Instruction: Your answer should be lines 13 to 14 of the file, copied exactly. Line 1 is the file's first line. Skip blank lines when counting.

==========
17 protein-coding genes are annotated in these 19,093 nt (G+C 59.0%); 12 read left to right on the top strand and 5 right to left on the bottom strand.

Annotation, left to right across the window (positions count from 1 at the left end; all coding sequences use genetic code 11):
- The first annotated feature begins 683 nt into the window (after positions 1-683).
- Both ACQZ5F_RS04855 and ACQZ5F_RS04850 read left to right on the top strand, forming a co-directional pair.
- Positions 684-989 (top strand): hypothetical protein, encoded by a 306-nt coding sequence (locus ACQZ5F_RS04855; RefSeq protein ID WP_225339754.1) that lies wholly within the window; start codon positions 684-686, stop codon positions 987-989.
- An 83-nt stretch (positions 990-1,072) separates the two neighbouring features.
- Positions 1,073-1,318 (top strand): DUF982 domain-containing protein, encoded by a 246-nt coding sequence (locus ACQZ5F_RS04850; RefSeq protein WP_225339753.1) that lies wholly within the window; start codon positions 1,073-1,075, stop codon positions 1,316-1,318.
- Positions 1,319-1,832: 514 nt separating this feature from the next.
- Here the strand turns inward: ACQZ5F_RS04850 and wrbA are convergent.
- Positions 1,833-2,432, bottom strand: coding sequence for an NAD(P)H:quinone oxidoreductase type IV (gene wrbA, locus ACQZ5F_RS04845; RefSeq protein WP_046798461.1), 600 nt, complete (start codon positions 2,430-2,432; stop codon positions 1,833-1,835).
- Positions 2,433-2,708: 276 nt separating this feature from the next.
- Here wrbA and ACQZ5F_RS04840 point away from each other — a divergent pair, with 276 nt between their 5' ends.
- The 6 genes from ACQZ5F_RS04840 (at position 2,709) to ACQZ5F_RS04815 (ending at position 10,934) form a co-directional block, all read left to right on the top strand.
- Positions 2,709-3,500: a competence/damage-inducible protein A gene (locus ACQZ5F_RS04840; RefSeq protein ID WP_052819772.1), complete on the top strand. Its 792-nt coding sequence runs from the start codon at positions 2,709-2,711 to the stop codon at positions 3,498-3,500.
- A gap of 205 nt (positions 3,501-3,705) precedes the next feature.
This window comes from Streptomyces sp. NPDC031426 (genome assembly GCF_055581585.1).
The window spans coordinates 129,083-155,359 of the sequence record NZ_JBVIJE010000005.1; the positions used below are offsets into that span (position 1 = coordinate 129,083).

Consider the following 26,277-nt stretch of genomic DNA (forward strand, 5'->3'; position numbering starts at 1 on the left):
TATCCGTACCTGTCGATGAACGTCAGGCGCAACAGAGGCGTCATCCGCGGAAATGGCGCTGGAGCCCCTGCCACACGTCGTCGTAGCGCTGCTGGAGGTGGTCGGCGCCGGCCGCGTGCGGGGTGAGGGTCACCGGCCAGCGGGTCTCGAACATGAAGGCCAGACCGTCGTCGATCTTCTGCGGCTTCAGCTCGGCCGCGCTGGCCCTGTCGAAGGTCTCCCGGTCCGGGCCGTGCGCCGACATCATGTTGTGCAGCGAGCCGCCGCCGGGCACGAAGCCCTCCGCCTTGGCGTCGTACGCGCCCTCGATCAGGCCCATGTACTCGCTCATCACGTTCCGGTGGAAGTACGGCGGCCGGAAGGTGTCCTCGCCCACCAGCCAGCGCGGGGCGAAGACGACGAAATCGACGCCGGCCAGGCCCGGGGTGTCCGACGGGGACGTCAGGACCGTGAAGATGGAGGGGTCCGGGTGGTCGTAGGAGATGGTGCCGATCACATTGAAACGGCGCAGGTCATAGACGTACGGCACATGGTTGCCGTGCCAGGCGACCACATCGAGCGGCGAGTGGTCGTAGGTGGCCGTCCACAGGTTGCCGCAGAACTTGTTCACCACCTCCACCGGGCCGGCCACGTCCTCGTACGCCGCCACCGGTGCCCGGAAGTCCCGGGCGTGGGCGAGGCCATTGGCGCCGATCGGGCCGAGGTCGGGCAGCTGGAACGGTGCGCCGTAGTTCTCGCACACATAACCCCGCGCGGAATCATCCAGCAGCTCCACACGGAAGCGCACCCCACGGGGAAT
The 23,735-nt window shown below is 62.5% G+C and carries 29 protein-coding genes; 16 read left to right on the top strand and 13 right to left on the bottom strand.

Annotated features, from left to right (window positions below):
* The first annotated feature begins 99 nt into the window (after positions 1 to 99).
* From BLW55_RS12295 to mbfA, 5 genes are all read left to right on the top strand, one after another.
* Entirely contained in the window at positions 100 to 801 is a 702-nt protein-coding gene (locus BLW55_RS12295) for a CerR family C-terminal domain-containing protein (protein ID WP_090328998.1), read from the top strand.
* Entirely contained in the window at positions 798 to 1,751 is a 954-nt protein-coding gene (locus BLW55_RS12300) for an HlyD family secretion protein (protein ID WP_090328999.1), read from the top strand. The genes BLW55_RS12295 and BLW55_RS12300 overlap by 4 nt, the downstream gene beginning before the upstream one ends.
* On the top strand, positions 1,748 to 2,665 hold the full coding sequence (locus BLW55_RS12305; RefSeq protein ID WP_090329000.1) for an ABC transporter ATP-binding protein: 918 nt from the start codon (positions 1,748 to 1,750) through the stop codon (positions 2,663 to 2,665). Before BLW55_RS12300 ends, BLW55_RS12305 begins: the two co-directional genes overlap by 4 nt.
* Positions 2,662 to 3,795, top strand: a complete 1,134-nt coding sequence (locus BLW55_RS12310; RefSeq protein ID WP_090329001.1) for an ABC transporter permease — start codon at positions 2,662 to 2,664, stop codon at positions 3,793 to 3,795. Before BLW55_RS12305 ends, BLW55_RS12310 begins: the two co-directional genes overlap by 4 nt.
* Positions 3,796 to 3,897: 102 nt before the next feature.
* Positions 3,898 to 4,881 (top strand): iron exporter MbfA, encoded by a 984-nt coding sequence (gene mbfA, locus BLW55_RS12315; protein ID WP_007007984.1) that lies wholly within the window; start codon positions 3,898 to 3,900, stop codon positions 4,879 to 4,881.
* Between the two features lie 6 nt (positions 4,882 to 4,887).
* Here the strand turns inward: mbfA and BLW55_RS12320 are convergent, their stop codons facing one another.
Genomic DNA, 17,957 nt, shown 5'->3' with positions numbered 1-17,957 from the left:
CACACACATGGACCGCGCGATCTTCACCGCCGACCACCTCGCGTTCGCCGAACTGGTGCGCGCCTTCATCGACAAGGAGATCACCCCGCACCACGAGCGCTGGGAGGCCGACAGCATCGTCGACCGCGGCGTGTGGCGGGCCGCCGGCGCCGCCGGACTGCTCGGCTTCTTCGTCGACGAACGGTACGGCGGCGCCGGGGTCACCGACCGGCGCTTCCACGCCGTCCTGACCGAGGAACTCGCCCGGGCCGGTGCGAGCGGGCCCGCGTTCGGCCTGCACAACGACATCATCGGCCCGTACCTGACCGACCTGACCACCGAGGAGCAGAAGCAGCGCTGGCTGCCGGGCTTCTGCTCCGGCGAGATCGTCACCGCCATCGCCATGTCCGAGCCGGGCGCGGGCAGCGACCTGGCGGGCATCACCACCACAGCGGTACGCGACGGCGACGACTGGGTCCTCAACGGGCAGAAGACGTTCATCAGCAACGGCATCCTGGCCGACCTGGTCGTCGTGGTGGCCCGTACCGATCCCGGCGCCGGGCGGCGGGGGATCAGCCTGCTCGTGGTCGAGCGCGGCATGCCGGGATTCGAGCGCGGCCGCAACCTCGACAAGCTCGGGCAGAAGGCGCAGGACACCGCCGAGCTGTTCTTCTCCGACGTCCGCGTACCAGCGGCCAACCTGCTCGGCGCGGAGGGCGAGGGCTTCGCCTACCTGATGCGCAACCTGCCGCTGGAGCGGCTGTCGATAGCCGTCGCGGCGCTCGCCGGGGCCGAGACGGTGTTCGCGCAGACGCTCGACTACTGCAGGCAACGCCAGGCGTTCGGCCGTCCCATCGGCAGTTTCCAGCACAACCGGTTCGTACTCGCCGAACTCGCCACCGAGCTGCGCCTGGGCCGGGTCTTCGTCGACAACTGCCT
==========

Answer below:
- The 6 genes from ACQZ5F_RS04840 (at position 2,709) to ACQZ5F_RS04815 (ending at position 10,934) form a co-directional block, all read left to right on the top strand.
- Positions 2,709-3,500: a competence/damage-inducible protein A gene (locus ACQZ5F_RS04840; RefSeq protein ID WP_052819772.1), complete on the top strand. Its 792-nt coding sequence runs from the start codon at positions 2,709-2,711 to the stop codon at positions 3,498-3,500.